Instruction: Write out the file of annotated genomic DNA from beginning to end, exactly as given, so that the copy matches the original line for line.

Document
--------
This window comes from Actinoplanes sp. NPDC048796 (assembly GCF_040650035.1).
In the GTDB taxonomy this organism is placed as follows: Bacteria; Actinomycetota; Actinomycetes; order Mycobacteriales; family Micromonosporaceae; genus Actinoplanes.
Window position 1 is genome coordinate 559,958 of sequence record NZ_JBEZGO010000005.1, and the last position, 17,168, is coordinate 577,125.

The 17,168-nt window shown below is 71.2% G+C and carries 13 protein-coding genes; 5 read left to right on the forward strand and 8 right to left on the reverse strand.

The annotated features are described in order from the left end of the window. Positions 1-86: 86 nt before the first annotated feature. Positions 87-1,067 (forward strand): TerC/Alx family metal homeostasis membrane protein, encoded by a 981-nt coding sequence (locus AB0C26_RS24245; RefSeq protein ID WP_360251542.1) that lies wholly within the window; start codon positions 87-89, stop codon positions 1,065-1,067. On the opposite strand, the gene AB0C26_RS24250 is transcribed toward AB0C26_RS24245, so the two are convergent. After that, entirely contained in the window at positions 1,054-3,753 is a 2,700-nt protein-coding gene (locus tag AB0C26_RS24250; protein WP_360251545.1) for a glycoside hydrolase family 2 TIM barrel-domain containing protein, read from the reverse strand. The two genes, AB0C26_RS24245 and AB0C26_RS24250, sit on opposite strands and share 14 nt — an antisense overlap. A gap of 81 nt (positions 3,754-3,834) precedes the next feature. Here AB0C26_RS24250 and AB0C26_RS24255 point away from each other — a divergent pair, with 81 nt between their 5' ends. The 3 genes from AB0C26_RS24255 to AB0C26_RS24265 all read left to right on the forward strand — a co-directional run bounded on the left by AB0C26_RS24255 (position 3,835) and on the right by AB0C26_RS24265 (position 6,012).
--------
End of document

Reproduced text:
This window comes from Actinoplanes sp. NPDC048796 (assembly GCF_040650035.1).
In the GTDB taxonomy this organism is placed as follows: Bacteria; Actinomycetota; Actinomycetes; order Mycobacteriales; family Micromonosporaceae; genus Actinoplanes.
Window position 1 is genome coordinate 559,958 of sequence record NZ_JBEZGO010000005.1, and the last position, 17,168, is coordinate 577,125.

The 17,168-nt window shown below is 71.2% G+C and carries 13 protein-coding genes; 5 read left to right on the forward strand and 8 right to left on the reverse strand.

The annotated features are described in order from the left end of the window. Positions 1-86: 86 nt before the first annotated feature. Positions 87-1,067 (forward strand): TerC/Alx family metal homeostasis membrane protein, encoded by a 981-nt coding sequence (locus AB0C26_RS24245; RefSeq protein ID WP_360251542.1) that lies wholly within the window; start codon positions 87-89, stop codon positions 1,065-1,067. On the opposite strand, the gene AB0C26_RS24250 is transcribed toward AB0C26_RS24245, so the two are convergent. After that, entirely contained in the window at positions 1,054-3,753 is a 2,700-nt protein-coding gene (locus tag AB0C26_RS24250; protein WP_360251545.1) for a glycoside hydrolase family 2 TIM barrel-domain containing protein, read from the reverse strand. The two genes, AB0C26_RS24245 and AB0C26_RS24250, sit on opposite strands and share 14 nt — an antisense overlap. A gap of 81 nt (positions 3,754-3,834) precedes the next feature. Here AB0C26_RS24250 and AB0C26_RS24255 point away from each other — a divergent pair, with 81 nt between their 5' ends. The 3 genes from AB0C26_RS24255 to AB0C26_RS24265 all read left to right on the forward strand — a co-directional run bounded on the left by AB0C26_RS24255 (position 3,835) and on the right by AB0C26_RS24265 (position 6,012).